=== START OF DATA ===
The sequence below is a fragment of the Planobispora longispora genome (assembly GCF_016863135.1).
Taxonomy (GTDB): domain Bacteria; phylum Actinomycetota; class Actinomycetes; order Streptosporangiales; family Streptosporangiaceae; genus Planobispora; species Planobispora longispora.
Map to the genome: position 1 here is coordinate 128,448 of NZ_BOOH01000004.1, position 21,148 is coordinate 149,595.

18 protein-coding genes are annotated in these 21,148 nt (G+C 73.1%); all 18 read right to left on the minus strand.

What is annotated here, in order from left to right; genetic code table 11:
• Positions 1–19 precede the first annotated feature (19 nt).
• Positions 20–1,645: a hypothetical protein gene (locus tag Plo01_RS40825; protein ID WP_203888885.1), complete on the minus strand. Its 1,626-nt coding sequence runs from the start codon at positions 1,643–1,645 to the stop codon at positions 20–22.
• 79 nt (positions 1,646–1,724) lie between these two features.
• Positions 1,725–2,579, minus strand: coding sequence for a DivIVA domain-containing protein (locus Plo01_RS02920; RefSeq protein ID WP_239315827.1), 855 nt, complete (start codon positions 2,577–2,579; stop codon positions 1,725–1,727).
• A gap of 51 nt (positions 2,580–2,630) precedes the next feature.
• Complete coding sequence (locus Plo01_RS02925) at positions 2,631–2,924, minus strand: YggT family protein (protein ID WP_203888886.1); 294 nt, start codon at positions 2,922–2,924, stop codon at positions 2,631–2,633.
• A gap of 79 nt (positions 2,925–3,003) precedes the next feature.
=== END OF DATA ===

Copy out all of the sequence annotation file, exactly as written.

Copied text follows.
The sequence below is a fragment of the Planobispora longispora genome (assembly GCF_016863135.1).
Taxonomy (GTDB): domain Bacteria; phylum Actinomycetota; class Actinomycetes; order Streptosporangiales; family Streptosporangiaceae; genus Planobispora; species Planobispora longispora.
Map to the genome: position 1 here is coordinate 128,448 of NZ_BOOH01000004.1, position 21,148 is coordinate 149,595.

18 protein-coding genes are annotated in these 21,148 nt (G+C 73.1%); all 18 read right to left on the minus strand.

What is annotated here, in order from left to right; genetic code table 11:
• Positions 1–19 precede the first annotated feature (19 nt).
• Positions 20–1,645: a hypothetical protein gene (locus tag Plo01_RS40825; protein ID WP_203888885.1), complete on the minus strand. Its 1,626-nt coding sequence runs from the start codon at positions 1,643–1,645 to the stop codon at positions 20–22.
• 79 nt (positions 1,646–1,724) lie between these two features.
• Positions 1,725–2,579, minus strand: coding sequence for a DivIVA domain-containing protein (locus Plo01_RS02920; RefSeq protein ID WP_239315827.1), 855 nt, complete (start codon positions 2,577–2,579; stop codon positions 1,725–1,727).
• A gap of 51 nt (positions 2,580–2,630) precedes the next feature.
• Complete coding sequence (locus Plo01_RS02925) at positions 2,631–2,924, minus strand: YggT family protein (protein ID WP_203888886.1); 294 nt, start codon at positions 2,922–2,924, stop codon at positions 2,631–2,633.
• A gap of 79 nt (positions 2,925–3,003) precedes the next feature.